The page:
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Baltimore's fascinating losers

AMERICANS love a winner, or so the saying goes. But sports fans in the United States also have a place in their hearts for a loser. Why else would so many people have been so fascinated by this year's Baltimore Orioles? Last week, the hapless Orioles completed a streak of 21 straight losses, an American League record. Only the 1961 Philadelphia Phillies had done better - or is it worse? Baltimore's proud ballplayers hadn't tasted victory since the first ball was tossed in. They'd glimpsed it a few times, but somehow the men always remained on second or third.

That all changed Friday when the Orioles steamed out of the doldrums with a 9-0 win over the Chicago White Sox. Still, baseball's pundits couldn't really fathom the team's losing ways. This isn't that bad a club, they'd say - nothing like the ragtag Mets of yore. Despite the big bats of Eddie Murray, Cal Ripken Jr., and Fred Lynn, the Orioles appeared to have a negative ``big mo.''

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Meanwhile, people who usually gave little thought to baseball until October were casting a glance toward Baltimore. How long will it last? they wondered. What must it feel like? Memories of lost high school baseball games, even of lost weekend tennis matches, returned. It takes determination, a kind of tight-faced optimism, to keep playing regardless. Empathy reached out to the Orioles.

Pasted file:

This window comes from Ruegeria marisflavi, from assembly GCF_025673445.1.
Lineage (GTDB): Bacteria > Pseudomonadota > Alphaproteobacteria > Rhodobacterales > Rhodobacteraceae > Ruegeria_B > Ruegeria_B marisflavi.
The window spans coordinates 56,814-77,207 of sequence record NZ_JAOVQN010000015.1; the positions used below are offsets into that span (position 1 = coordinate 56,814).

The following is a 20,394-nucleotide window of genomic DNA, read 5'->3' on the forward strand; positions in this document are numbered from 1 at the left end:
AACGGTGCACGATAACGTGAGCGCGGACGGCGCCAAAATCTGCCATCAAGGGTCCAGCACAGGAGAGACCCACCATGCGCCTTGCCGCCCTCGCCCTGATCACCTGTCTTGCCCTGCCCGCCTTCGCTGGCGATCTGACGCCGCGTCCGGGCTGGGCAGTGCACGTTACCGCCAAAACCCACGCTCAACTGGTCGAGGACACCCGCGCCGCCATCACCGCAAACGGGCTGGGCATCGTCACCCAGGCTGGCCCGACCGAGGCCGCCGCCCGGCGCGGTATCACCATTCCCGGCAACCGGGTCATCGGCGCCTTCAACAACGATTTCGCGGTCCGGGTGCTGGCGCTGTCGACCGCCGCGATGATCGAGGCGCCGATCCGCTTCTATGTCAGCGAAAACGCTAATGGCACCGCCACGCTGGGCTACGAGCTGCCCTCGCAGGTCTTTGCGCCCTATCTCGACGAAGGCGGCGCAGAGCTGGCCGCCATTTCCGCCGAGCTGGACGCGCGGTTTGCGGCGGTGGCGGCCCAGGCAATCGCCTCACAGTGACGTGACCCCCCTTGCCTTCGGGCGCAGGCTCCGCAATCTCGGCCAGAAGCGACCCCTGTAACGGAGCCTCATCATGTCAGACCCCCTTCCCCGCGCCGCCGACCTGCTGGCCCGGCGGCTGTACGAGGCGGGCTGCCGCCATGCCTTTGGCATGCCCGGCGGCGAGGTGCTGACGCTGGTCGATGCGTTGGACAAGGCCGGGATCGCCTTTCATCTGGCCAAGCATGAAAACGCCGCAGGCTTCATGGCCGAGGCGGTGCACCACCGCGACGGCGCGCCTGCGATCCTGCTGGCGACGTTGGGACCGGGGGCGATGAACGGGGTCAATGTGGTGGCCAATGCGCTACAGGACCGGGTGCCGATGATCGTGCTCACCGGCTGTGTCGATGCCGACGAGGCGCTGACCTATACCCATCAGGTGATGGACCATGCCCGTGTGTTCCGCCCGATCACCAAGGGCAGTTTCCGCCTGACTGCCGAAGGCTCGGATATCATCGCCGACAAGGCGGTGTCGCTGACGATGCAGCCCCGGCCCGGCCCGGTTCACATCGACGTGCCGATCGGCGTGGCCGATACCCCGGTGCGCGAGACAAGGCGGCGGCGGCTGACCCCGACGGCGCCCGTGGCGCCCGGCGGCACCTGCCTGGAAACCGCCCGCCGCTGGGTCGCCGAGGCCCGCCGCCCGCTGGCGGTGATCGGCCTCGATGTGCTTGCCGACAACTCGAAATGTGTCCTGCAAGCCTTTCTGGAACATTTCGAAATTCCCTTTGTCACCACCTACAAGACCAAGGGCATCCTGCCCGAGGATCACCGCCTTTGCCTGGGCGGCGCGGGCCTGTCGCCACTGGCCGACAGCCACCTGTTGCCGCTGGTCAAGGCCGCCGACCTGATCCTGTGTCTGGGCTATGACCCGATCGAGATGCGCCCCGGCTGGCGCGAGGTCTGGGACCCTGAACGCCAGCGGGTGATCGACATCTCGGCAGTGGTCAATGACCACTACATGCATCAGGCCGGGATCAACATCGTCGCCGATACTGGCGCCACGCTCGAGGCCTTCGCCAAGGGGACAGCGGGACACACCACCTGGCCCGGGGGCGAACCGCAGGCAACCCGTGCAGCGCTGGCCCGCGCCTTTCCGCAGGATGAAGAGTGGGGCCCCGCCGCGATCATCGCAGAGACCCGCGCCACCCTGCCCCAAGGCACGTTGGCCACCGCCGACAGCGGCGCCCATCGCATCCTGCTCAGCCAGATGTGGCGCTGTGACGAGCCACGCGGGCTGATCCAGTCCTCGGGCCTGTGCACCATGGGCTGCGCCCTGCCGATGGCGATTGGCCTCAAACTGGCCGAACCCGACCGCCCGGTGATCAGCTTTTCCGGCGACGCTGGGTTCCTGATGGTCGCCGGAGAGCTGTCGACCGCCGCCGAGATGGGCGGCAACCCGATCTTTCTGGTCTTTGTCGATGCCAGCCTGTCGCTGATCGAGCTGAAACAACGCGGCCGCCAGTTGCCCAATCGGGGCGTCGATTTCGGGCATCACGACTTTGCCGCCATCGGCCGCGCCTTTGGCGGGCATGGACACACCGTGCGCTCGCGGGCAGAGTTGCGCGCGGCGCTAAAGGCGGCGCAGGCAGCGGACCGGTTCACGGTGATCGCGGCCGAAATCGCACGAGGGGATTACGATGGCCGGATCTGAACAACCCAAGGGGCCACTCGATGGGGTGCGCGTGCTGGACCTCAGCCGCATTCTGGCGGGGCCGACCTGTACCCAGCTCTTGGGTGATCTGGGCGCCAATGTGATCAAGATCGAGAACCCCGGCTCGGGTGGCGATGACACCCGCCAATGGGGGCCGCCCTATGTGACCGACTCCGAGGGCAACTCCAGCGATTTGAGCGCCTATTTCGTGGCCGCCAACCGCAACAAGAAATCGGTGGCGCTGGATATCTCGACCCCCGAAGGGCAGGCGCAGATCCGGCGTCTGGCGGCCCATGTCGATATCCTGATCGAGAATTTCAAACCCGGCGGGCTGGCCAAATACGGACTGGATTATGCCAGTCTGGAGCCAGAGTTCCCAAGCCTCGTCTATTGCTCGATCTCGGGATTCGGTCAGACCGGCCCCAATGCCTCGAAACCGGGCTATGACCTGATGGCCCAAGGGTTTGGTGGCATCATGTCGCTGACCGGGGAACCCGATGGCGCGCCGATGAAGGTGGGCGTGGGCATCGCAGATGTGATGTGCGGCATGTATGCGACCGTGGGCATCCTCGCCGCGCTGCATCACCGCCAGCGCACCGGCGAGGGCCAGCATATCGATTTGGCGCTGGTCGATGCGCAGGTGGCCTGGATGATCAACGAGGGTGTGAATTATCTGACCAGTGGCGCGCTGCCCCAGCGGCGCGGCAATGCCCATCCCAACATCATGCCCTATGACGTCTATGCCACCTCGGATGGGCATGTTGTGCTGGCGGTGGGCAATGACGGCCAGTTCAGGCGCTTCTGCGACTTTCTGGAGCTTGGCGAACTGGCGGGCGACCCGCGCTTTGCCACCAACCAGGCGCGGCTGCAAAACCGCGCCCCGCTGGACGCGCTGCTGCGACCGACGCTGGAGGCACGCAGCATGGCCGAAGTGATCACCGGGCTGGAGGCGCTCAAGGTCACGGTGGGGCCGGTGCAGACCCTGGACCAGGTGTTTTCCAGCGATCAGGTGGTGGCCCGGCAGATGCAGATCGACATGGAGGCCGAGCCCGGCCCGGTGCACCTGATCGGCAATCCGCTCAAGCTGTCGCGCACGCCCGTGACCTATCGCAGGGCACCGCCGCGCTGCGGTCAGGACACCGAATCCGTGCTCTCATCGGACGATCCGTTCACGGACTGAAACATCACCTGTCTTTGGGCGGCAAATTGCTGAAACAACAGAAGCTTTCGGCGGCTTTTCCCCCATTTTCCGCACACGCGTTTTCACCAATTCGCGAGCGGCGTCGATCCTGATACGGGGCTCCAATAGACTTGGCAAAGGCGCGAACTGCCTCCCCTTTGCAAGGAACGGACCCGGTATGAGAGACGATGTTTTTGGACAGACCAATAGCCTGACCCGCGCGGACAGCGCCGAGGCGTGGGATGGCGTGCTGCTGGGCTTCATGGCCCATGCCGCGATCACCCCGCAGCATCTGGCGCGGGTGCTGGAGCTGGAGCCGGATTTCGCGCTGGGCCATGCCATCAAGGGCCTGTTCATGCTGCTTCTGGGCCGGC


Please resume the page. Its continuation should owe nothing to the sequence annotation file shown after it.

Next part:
As baseball analysts love to say, the percentages were with the team. But when that first victory came, statistics nuts everywhere - maybe even a couple in Baltimore - probably felt a twinge of disappointment. A streak of historic proportions, even in reverse, doesn't come every year. Whatever else happens during the long, hot summer season ahead, the Orioles have already put 1988 firmly in the record book.

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